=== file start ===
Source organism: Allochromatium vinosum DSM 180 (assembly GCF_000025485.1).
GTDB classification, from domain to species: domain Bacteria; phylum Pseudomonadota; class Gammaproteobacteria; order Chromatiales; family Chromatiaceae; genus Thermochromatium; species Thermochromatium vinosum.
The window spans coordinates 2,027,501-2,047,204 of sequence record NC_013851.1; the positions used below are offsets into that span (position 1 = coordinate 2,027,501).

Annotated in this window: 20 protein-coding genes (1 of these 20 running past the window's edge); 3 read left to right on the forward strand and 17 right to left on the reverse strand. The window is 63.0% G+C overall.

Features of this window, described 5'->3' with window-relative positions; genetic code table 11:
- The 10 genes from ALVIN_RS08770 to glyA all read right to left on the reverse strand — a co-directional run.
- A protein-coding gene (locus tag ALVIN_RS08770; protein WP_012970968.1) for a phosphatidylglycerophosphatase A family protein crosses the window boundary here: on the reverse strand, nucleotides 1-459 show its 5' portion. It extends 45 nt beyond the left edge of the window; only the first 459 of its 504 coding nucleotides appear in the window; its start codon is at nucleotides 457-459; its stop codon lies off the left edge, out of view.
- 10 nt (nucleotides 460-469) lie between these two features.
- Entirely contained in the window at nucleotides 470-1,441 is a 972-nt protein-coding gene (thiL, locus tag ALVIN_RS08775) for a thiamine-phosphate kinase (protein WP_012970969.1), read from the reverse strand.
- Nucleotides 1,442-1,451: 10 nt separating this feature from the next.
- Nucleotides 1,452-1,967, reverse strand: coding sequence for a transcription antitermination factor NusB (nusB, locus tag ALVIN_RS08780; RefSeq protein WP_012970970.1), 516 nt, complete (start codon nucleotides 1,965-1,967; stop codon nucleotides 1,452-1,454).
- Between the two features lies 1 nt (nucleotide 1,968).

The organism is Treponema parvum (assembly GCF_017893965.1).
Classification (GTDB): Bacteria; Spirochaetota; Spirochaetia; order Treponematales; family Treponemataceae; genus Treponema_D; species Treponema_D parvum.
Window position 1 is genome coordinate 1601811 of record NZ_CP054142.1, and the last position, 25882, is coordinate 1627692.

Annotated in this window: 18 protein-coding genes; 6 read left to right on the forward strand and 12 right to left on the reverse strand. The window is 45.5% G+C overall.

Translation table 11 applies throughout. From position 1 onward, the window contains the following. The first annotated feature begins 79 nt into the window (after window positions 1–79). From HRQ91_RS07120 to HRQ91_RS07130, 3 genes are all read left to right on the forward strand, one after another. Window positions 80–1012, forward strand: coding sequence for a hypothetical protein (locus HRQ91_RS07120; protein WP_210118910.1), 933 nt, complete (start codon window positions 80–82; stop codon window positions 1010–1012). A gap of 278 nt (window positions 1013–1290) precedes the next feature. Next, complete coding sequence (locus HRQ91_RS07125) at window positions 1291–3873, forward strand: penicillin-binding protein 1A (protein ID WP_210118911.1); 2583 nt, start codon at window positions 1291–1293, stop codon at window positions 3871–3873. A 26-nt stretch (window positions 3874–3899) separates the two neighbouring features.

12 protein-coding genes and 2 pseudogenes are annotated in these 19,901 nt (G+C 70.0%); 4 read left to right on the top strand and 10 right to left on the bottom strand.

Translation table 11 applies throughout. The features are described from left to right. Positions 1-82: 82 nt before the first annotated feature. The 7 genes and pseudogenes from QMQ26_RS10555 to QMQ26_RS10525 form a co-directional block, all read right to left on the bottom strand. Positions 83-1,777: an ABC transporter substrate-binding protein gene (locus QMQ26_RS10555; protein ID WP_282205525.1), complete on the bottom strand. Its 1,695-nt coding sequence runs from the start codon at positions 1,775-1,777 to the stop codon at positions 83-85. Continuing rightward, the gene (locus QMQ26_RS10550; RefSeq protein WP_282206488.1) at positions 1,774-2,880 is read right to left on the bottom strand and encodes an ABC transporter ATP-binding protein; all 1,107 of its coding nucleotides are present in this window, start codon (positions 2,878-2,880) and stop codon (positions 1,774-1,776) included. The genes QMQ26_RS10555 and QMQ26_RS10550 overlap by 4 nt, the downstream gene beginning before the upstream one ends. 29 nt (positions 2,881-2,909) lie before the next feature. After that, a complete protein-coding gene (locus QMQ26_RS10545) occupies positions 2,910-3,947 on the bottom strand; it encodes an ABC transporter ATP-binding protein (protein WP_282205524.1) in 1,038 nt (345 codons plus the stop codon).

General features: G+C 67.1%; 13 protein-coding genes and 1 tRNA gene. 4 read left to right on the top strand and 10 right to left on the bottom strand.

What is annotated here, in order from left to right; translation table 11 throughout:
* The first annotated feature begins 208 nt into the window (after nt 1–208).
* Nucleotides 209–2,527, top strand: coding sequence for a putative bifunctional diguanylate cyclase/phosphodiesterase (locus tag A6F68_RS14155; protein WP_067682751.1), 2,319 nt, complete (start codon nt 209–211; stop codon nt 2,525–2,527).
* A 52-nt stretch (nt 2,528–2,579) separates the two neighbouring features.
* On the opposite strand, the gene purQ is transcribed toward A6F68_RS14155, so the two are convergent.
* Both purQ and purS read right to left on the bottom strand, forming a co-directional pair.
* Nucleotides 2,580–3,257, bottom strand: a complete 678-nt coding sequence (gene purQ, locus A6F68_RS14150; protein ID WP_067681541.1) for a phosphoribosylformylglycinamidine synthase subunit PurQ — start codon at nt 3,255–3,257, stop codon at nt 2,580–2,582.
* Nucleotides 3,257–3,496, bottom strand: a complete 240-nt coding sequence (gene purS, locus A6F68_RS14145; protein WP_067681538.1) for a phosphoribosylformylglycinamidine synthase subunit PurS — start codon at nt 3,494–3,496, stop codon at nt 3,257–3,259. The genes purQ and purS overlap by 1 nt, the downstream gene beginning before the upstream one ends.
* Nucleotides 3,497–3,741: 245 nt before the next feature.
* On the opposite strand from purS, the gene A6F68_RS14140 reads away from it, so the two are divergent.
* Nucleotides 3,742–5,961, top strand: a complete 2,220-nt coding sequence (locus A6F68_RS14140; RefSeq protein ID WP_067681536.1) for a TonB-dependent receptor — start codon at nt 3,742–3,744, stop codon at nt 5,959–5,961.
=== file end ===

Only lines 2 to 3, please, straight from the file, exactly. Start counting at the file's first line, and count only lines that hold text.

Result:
GTDB classification, from domain to species: domain Bacteria; phylum Pseudomonadota; class Gammaproteobacteria; order Chromatiales; family Chromatiaceae; genus Thermochromatium; species Thermochromatium vinosum.
The window spans coordinates 2,027,501-2,047,204 of sequence record NC_013851.1; the positions used below are offsets into that span (position 1 = coordinate 2,027,501).